In the lead up to the Scottish Parliament's recess two pieces of legislation concerning judges were hitting the headlines.

First, the Senior Judiciary (Vacancies and Incapacity) (Scotland) Bill became only the third piece of legislation to be passed by the Scottish Parliament under the emergency procedures set out in the Standing Orders of the Parliament.  The Act, which was passed in just one day on 15 June 2006, provides a mechanism whereby the functions of the Lord President and Lord Justice Clerk are able to be carried out by other senior judges when one of those offices is either vacant, or where the judge in question is incapacitated.  The Act was a direct response to the situation involving the current Lord President, Lord Hamilton, who had been off with a stress-related illness for two months prior to the Bill being enacted. 

That Act had the support of a number of judges, who were keen to ensure that the administration of justice is not hindered by the absence of the Lord President. The second piece of legislation concerning judges that is being considered by the Scottish Parliament does not appear to have such support.

The Judicial Appointments Bill has been heavily criticised by both judges and lawyers who fear that the changes which the Bill seeks to make pose a risk to the independence of the judiciary.  Criticism has also come from the high profile Commonwealth Magistrates' and Judges' Association (CMJA), whose president is the most senior Scottish judge in the House of Lords, Lord Hope of Craighead. The CMJA is deeply concerned about the greater role that the Executive wants in choosing top judges. In its proposal, the Executive would be responsible for a number of appointments to the Judicial Appointments Board. A worry is that the Executive would have too much influence over exactly who becomes a judge, thereby diminishing the doctrine of the separation of powers.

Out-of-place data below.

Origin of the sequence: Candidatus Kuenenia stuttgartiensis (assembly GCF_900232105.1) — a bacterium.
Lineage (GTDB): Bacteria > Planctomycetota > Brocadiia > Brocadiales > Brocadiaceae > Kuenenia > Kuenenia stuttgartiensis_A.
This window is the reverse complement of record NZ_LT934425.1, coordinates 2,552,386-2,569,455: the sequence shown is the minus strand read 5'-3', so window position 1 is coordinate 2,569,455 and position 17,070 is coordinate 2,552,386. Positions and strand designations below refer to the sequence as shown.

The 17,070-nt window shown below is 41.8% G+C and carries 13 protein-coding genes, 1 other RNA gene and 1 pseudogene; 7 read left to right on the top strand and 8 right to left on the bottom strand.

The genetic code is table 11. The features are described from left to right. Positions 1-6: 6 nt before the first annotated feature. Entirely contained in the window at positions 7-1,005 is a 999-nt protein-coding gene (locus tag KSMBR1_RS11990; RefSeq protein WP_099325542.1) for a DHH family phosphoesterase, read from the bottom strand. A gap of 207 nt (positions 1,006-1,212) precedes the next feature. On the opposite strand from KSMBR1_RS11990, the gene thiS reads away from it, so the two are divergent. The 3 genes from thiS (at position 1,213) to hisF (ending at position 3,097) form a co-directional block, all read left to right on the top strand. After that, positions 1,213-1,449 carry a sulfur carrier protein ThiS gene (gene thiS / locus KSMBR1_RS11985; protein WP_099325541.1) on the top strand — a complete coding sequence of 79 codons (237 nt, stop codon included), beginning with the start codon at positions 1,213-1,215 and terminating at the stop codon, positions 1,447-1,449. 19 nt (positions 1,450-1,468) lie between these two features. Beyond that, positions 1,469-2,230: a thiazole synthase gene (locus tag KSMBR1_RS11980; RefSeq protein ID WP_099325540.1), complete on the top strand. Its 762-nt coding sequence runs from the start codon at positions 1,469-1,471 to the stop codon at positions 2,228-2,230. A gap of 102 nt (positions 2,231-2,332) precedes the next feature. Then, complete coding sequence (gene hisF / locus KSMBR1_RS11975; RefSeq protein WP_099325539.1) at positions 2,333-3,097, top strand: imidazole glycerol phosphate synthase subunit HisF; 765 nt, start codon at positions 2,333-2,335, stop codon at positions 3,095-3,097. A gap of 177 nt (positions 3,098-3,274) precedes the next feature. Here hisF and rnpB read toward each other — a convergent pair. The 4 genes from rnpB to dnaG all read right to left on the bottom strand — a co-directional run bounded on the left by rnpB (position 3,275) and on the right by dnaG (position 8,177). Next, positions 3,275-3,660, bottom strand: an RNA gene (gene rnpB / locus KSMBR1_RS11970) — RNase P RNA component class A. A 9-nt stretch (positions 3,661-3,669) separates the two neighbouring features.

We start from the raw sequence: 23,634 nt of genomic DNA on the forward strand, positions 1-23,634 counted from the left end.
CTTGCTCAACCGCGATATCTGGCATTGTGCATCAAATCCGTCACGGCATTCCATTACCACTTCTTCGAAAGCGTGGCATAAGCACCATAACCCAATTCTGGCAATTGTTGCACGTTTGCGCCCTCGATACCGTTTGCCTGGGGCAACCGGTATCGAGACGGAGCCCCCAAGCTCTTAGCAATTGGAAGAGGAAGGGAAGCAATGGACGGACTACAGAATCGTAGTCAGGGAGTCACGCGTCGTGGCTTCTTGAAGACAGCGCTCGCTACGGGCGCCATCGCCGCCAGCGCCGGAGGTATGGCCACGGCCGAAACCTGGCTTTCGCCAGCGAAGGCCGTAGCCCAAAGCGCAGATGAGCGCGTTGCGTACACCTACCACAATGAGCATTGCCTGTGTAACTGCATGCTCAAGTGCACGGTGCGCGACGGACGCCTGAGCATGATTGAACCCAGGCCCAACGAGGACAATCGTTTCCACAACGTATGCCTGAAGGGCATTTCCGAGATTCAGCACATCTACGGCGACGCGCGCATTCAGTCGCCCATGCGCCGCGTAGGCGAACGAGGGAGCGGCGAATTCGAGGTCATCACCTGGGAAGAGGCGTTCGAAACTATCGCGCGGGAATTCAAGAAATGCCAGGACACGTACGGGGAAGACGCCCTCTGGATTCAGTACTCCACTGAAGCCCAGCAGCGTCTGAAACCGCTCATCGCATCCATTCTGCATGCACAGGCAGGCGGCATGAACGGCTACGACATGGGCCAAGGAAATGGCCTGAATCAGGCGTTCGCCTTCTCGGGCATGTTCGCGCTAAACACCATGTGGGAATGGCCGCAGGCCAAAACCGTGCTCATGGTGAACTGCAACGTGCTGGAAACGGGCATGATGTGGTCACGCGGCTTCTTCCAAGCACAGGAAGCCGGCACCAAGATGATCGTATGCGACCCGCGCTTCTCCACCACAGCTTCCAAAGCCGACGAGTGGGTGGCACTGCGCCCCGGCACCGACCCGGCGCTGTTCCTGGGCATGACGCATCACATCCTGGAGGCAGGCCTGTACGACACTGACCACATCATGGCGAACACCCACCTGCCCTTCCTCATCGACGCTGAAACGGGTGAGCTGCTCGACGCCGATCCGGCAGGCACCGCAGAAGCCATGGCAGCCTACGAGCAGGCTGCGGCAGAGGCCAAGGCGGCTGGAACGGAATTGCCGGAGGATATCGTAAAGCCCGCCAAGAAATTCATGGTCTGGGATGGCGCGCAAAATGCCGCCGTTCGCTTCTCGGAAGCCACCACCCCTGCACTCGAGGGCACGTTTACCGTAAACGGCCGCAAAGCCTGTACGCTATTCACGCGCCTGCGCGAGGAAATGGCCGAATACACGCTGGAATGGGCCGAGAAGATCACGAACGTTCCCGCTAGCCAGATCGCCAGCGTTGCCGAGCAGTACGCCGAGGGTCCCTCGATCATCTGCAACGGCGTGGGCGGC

A second concern highlighted is that the Lord President would be responsible for the entire court system, including the sheriff courts. This aspect of the Bill has become all the more contentious due to the recent stress related illness of the current Lord President, discussed above.

The Justice Minister, Cathy Jamieson MSP, has now been forced to delay the legislation until after the Scottish Parliament elections next year. This Bill is one of two bills important to the Executive's current legislative programme that have had to be shelved in order to release Parliamentary time for the Executive to introduce the Damages Bill, which aims to reform compensation paid to victims of mesothelioma, a cancer related to asbestosis.


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